What Does DNS Stand For?

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It isn’t really as complex as it may seem, but DNS can be quite confusing for a non-technical person. For starters, imagine an index of books in a library that helps you select the books you need or a telephone directory to look up phone numbers. The Domain Name System or DNS essentially performs a similar function to help servers from around the world to find your website when someone is looking for it. It’s as simple as that. Where it starts getting complex is in how the DNS works and how all the servers around the world know how to reach your website.

Understanding DNS

To understand what DNS stands for, it is important to first understand what a domain IP address is, what are domain names and how both of these work.

To understand what DNS stands for, it is important to first understand what a domain IP address is, what are domain names and how both of these work.
Domain IP Addresses: Every website in the world is recognized by a unique string of one, two or three numbers separated by dots. This is called the IP address of the website and looks something like this: 123.456.78.00.  When someone registers a domain and hosts a website, a unique IP address is assigned to it. This is the address by which your website is recognized by all the servers around the world.

Domain Name: Can you imagine remembering a string of numbers for every website in the world, just because that is how a website is recognized? An IP address isn’t easy to remember. People are more likely to mistype numbers and it also does not allow you to associate your company name, branding or the industry you belong to with your website. This is why we have domain names. A domain name usually has two parts — the name and the extension, separated by a dot. YourSite.Com is an example of a domain name. A domain name is an easy to understand alias of your domain IP address. It allows you to register an easy to remember name for your website that would identify your website with your business, brand, primary product/service offering or industry.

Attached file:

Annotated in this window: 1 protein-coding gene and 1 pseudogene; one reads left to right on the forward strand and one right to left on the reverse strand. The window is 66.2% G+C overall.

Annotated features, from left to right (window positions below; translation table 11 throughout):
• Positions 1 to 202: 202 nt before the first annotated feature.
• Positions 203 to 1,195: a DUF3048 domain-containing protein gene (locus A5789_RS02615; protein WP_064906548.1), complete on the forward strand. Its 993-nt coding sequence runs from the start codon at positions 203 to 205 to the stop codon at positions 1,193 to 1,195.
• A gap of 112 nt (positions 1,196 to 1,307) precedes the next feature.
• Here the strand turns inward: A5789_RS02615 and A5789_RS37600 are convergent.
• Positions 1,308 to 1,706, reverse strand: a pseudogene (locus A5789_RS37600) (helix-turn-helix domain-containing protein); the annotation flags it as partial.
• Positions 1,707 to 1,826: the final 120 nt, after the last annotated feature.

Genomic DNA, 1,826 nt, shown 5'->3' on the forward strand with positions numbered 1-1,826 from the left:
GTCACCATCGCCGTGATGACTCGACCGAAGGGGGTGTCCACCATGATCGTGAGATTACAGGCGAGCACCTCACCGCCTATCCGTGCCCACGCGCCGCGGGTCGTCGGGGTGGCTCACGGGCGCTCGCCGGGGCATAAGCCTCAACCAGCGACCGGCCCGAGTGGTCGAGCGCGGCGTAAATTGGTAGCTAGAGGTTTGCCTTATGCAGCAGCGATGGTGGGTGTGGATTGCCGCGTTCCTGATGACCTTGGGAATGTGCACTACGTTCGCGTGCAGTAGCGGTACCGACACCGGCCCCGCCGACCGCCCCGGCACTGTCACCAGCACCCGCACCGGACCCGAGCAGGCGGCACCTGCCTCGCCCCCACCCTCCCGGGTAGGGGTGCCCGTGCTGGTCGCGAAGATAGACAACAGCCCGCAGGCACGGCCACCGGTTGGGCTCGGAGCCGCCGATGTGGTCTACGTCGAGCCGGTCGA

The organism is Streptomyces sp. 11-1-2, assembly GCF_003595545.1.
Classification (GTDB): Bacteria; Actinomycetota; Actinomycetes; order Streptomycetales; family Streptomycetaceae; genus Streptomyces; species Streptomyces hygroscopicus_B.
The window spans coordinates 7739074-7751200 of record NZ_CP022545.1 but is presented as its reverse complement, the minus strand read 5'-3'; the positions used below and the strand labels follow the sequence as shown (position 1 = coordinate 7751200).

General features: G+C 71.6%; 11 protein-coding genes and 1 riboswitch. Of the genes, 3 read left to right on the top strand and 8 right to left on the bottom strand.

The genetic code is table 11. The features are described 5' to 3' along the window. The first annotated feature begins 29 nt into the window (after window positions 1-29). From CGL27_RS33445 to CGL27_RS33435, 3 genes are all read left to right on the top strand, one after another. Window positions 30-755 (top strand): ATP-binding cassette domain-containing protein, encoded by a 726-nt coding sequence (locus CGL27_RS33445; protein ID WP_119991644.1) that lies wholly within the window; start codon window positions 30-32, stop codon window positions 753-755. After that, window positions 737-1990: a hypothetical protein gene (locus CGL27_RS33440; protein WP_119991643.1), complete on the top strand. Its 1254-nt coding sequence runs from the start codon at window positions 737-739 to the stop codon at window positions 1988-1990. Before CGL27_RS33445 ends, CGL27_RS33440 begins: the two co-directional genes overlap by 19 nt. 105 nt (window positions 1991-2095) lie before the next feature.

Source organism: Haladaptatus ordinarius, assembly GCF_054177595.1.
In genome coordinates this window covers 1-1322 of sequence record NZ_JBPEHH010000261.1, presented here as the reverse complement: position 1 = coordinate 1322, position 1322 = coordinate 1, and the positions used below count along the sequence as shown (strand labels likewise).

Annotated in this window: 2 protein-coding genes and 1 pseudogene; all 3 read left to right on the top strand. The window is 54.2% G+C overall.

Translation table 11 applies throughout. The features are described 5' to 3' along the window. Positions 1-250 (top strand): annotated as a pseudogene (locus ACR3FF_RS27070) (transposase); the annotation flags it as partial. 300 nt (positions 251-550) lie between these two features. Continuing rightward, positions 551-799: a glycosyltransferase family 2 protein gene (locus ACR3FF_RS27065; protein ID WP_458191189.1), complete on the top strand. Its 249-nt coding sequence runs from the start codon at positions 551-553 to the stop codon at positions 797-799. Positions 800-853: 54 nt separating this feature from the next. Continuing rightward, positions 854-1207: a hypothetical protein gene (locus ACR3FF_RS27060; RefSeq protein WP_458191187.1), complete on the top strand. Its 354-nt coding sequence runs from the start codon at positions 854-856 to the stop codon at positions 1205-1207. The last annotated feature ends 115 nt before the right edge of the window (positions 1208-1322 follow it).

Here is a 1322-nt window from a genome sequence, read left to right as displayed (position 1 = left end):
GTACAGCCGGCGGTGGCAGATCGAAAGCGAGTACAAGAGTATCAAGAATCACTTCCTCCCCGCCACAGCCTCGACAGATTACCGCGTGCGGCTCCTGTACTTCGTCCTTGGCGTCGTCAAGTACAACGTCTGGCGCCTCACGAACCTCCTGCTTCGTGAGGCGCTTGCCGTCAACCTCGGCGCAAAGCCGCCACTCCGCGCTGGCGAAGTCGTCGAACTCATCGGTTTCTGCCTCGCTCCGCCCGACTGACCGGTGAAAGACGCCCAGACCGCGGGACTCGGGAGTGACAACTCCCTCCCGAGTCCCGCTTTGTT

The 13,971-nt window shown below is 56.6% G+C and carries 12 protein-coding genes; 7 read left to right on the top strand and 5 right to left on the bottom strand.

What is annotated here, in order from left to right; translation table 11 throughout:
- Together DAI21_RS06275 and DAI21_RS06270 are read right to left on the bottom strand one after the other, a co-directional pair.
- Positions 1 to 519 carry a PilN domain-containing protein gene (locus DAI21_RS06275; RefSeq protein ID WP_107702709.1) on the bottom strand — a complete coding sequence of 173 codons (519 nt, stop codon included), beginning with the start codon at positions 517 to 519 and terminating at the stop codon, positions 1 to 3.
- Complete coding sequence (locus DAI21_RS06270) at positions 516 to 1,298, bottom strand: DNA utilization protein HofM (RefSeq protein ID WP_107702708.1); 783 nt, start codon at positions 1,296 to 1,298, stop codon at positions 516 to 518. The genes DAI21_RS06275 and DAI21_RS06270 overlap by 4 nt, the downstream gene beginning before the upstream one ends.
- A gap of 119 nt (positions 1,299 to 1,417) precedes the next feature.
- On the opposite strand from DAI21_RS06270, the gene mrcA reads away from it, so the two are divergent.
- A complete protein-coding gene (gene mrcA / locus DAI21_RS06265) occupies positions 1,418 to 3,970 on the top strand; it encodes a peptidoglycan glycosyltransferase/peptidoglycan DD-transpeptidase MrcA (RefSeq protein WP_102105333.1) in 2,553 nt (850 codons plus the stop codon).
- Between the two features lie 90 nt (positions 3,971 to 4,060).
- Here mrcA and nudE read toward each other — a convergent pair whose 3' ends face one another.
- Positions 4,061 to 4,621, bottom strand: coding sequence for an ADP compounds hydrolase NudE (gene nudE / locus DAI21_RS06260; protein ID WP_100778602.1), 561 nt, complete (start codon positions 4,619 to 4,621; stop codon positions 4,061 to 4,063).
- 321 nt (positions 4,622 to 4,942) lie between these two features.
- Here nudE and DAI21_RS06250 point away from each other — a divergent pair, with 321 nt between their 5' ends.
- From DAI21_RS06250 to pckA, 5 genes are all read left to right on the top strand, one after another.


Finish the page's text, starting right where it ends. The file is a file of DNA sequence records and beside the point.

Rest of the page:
What is DNS?

As explained above, while domain names are easy to understand and remember, computers and servers on the internet can only understand domain IP addresses and not domain names themselves. The DNS does the job of translating domain names into IP addresses for servers and domain IP addresses into domain names for people.

It does the job of the telephone directory or the index of books, helping computers and servers on the internet find the IP address of the domain name someone tries to access. If you were to change the server where your website is hosted, it would be similar to a change of address in the real world. With the DNS, you do not need to inform anyone that your website now has a new server. Updating its IP addresses is all that is needed. The once your new IP address is updated in the DNS, servers around the world would recognize your domain name by its new IP address. People can continue to use your domain name and do not even need to know that it is now on a different server.

Uses of the DNS

Domain names like YourSite.com are easier to remember. Thanks to the DNS, we can use friendly and easy to use names for our websites without having to worry about their domain IP address.

By extension, the DNS allows us to use our company name, branding or industry terms in our domain name, allowing people to associate websites with companies or industries.

The DNS makes site migration to a new server easy and eliminates the need to inform anyone of your website’s new location. All that is needed is to point your domain name to its new IP address.

A DNS server stores the information about IP addresses and their corresponding domain names and does the translation when a domain name is requested.
The DNS is essential for finding websites and is integral to the working of the internet as we know it today.

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